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Agree, it’s all a total waste of time. If there is anyone who meeds to get rid of a rod on Hendersyde, the Lower Oykel, or Delphur please let me know, I’ll take it off your hands for £50. :ROFLMAO:


Joking aside, catches this season so far seem to have been truly dreadful in all the widely available fisheries.
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Nope, not the Wilbury's, but Salmon. Interesting thoughts by Attenborough and some positive words from Fergal Sharkey, but 20 yrs?, they haven't got that long!. My own belief is we won't be fishing for migratory fish next year with rod and line. So low are returning numbers. Migratory fish are being netted to extinction on the high Sea's it's that simples. Yes there are other problems -water quality being a big one- but these are a part of a cumulative effect rather than a sole cause. I feel the line is being drawn in the sand as we speak. So get your rod hours in now because I believe we won't have the opportunity next year. The cessation of rod n line Salmon angling will lessen a lot of the problems that this and highly likely a new Government just dosen't want to face or heaven forbid indeed act on.
Thinking about it, the Salmons only real hope is that returning numbers get so low it's financially unsound to target them through netting, however that won't protect them from being harvested on a by catch basis.
Stop the high seas's netting, get those trawlers into dock right now and returning numbers will rise overnight, I guarantee it!. All the other issues pale a long way behind this one.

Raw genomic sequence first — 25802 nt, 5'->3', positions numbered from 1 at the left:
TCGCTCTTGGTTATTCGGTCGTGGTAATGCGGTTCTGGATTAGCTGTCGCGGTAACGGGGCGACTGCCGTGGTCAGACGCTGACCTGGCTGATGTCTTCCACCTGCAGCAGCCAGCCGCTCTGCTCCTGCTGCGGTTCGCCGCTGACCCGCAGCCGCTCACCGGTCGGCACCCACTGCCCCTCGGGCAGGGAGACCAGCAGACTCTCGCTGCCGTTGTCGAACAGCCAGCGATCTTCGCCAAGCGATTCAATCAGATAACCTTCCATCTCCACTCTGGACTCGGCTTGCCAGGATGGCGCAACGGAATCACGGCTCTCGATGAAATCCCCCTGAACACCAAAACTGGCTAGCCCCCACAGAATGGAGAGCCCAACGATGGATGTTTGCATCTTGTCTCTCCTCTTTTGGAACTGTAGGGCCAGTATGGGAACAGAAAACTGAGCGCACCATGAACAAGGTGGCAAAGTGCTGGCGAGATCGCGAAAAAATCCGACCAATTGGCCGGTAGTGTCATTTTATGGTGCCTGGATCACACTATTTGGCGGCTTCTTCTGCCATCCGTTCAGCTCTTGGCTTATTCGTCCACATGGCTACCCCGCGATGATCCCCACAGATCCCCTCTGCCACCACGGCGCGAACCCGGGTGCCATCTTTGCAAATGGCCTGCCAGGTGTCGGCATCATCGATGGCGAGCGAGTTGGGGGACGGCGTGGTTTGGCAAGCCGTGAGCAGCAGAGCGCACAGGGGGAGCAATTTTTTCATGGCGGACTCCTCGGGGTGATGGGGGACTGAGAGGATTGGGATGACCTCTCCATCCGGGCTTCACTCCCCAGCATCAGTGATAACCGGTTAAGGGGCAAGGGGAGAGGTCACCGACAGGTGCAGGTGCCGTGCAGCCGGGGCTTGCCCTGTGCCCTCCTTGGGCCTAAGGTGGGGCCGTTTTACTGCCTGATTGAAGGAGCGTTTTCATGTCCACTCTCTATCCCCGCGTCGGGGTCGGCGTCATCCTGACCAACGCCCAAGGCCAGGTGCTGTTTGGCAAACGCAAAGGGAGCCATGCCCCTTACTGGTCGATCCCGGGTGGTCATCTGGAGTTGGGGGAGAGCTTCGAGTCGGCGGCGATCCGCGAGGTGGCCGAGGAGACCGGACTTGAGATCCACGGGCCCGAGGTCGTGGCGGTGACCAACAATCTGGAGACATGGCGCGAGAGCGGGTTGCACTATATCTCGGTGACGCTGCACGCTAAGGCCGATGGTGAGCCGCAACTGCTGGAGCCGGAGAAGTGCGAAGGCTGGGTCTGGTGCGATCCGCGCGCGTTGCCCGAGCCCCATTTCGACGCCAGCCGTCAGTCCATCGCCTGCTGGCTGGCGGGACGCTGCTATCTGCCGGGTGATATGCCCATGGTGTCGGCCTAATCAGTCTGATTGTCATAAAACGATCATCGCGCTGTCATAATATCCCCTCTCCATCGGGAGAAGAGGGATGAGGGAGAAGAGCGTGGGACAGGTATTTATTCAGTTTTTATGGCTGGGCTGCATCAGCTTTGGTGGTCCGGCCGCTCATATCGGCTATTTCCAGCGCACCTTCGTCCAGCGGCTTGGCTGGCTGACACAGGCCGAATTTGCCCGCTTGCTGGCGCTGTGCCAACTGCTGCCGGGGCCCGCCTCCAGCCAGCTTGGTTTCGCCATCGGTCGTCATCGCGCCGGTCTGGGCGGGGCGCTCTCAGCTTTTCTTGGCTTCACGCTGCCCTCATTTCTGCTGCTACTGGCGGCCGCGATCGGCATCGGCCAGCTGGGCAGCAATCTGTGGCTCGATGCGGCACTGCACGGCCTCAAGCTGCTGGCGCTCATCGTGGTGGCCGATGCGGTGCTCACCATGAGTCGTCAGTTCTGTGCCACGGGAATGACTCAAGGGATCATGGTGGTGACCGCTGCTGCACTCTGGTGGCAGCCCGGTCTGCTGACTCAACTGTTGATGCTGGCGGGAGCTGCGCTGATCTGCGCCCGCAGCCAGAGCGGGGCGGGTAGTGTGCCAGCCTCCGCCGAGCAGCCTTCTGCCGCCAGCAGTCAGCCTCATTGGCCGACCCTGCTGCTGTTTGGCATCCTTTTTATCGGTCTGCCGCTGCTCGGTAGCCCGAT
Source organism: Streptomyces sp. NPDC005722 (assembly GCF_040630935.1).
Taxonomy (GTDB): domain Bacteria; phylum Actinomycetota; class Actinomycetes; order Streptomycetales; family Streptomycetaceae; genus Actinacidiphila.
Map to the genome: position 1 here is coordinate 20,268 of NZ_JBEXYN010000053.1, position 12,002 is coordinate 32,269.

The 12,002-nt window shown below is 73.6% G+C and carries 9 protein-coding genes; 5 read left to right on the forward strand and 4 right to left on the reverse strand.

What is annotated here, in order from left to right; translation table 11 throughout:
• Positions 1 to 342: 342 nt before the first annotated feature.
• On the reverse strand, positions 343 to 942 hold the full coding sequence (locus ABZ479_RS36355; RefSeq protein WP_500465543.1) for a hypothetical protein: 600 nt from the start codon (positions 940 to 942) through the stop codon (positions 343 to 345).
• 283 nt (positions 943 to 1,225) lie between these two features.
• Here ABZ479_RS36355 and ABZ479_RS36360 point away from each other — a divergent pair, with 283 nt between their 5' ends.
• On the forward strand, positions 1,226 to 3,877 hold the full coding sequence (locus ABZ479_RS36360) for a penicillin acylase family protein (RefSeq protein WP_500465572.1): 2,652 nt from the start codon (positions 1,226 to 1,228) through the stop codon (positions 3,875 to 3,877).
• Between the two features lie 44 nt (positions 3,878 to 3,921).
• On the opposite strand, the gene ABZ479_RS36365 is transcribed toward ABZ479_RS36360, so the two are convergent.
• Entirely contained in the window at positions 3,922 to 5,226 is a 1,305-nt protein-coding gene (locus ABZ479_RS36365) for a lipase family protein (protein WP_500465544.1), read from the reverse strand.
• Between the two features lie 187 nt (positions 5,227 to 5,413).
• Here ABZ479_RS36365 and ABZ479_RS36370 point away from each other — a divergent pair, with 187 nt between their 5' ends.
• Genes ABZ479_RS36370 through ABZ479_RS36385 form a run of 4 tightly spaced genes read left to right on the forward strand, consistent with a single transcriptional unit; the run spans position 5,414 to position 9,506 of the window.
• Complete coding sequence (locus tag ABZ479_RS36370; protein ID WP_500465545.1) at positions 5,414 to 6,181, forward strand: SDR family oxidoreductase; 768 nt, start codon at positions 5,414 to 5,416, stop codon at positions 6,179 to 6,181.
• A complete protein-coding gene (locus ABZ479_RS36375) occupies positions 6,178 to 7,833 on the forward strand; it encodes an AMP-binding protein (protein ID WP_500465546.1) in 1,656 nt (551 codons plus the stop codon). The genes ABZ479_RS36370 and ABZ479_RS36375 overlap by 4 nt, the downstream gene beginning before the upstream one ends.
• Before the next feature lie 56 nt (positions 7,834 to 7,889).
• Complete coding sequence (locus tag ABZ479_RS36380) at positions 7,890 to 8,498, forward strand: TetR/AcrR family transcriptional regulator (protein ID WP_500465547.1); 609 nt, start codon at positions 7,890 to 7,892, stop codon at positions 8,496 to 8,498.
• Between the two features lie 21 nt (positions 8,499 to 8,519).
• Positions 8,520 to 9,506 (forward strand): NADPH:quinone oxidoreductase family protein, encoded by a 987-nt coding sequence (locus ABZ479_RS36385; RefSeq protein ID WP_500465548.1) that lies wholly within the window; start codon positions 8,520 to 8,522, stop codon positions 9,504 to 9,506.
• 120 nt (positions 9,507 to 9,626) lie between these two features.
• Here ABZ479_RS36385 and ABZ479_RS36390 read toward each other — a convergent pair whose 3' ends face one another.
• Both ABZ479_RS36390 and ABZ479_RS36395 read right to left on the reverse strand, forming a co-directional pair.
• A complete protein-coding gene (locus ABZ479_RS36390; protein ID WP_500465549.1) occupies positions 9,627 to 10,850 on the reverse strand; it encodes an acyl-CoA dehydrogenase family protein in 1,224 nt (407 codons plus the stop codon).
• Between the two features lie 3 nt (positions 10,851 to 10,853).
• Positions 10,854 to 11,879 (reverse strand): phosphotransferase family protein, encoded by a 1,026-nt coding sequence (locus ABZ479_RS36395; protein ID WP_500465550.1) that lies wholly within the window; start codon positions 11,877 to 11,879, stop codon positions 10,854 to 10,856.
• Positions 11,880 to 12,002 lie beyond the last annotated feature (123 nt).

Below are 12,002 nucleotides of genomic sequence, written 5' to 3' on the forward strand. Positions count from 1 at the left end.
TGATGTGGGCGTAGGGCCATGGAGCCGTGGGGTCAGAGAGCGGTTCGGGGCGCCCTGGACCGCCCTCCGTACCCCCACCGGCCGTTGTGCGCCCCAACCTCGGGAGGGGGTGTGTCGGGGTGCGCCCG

Ironic don't you all think, the Salmon farms will all be sat on a nice little earner on the back of this!.
Pedro.
Interesting that you say netting in the high seas is to blame for the lack of salmon, are sea trout being netted to extinction on the high seas as well as their numbers have dropped off a cliff as well?
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I complained about this years ago, saying that the level of parr in our rivers had dropped drastically. I noted this on my local river when I was sea trout fishing at night. If you started at last light you couldn't drop your flies in the water without catching a parr on every one of them. Around 15 to 20 years ago, that phenomenon started to fall away and the parr were not as much of a pest when fishing with smaller flies, but the drop in their numbers was scary back then, never mind the levels we have dropped to now.

I noticed and said the same years ago as well, very few parr ringing the surface on a summer's night.